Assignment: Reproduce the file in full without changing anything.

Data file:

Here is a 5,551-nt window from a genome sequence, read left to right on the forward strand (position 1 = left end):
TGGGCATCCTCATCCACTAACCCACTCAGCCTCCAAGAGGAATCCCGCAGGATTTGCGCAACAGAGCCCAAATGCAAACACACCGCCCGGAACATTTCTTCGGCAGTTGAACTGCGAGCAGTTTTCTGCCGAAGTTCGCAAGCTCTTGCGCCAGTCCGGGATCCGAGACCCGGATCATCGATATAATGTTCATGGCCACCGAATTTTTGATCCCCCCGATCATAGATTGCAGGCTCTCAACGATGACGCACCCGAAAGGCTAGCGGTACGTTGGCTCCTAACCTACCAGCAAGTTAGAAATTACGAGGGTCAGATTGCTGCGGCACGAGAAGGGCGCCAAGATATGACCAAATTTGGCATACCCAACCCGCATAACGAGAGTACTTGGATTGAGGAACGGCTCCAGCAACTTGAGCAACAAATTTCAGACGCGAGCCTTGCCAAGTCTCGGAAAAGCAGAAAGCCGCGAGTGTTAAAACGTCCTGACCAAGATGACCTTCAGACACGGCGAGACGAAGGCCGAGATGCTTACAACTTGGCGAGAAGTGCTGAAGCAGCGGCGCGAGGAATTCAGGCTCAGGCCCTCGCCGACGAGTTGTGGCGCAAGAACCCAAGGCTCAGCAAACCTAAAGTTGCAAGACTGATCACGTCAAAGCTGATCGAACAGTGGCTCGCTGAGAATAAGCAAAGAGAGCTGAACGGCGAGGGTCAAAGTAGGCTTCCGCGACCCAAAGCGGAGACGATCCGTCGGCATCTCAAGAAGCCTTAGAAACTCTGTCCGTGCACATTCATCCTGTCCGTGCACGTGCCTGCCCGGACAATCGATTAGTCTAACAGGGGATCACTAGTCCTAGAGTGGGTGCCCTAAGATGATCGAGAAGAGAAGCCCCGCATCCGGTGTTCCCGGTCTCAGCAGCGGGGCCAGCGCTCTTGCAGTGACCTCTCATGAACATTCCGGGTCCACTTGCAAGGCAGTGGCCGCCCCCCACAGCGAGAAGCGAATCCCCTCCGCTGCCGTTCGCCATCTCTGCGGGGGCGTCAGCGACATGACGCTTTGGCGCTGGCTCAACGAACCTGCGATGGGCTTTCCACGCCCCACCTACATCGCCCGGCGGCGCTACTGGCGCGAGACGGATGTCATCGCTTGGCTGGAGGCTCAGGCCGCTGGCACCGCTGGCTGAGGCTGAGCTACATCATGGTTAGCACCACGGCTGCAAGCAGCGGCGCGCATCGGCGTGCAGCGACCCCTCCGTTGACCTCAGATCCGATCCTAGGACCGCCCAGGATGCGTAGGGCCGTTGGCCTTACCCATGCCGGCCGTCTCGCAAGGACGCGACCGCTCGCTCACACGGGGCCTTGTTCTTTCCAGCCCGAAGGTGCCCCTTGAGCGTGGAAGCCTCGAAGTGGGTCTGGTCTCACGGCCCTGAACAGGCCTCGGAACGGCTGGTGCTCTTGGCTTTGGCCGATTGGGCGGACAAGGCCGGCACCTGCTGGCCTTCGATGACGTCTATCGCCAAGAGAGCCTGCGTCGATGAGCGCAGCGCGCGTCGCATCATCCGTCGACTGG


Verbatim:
Here is a 5,551-nt window from a genome sequence, read left to right on the forward strand (position 1 = left end):
TGGGCATCCTCATCCACTAACCCACTCAGCCTCCAAGAGGAATCCCGCAGGATTTGCGCAACAGAGCCCAAATGCAAACACACCGCCCGGAACATTTCTTCGGCAGTTGAACTGCGAGCAGTTTTCTGCCGAAGTTCGCAAGCTCTTGCGCCAGTCCGGGATCCGAGACCCGGATCATCGATATAATGTTCATGGCCACCGAATTTTTGATCCCCCCGATCATAGATTGCAGGCTCTCAACGATGACGCACCCGAAAGGCTAGCGGTACGTTGGCTCCTAACCTACCAGCAAGTTAGAAATTACGAGGGTCAGATTGCTGCGGCACGAGAAGGGCGCCAAGATATGACCAAATTTGGCATACCCAACCCGCATAACGAGAGTACTTGGATTGAGGAACGGCTCCAGCAACTTGAGCAACAAATTTCAGACGCGAGCCTTGCCAAGTCTCGGAAAAGCAGAAAGCCGCGAGTGTTAAAACGTCCTGACCAAGATGACCTTCAGACACGGCGAGACGAAGGCCGAGATGCTTACAACTTGGCGAGAAGTGCTGAAGCAGCGGCGCGAGGAATTCAGGCTCAGGCCCTCGCCGACGAGTTGTGGCGCAAGAACCCAAGGCTCAGCAAACCTAAAGTTGCAAGACTGATCACGTCAAAGCTGATCGAACAGTGGCTCGCTGAGAATAAGCAAAGAGAGCTGAACGGCGAGGGTCAAAGTAGGCTTCCGCGACCCAAAGCGGAGACGATCCGTCGGCATCTCAAGAAGCCTTAGAAACTCTGTCCGTGCACATTCATCCTGTCCGTGCACGTGCCTGCCCGGACAATCGATTAGTCTAACAGGGGATCACTAGTCCTAGAGTGGGTGCCCTAAGATGATCGAGAAGAGAAGCCCCGCATCCGGTGTTCCCGGTCTCAGCAGCGGGGCCAGCGCTCTTGCAGTGACCTCTCATGAACATTCCGGGTCCACTTGCAAGGCAGTGGCCGCCCCCCACAGCGAGAAGCGAATCCCCTCCGCTGCCGTTCGCCATCTCTGCGGGGGCGTCAGCGACATGACGCTTTGGCGCTGGCTCAACGAACCTGCGATGGGCTTTCCACGCCCCACCTACATCGCCCGGCGGCGCTACTGGCGCGAGACGGATGTCATCGCTTGGCTGGAGGCTCAGGCCGCTGGCACCGCTGGCTGAGGCTGAGCTACATCATGGTTAGCACCACGGCTGCAAGCAGCGGCGCGCATCGGCGTGCAGCGACCCCTCCGTTGACCTCAGATCCGATCCTAGGACCGCCCAGGATGCGTAGGGCCGTTGGCCTTACCCATGCCGGCCGTCTCGCAAGGACGCGACCGCTCGCTCACACGGGGCCTTGTTCTTTCCAGCCCGAAGGTGCCCCTTGAGCGTGGAAGCCTCGAAGTGGGTCTGGTCTCACGGCCCTGAACAGGCCTCGGAACGGCTGGTGCTCTTGGCTTTGGCCGATTGGGCGGACAAGGCCGGCACCTGCTGGCCTTCGATGACGTCTATCGCCAAGAGAGCCTGCGTCGATGAGCGCAGCGCGCGTCGCATCATCCGTCGACTGG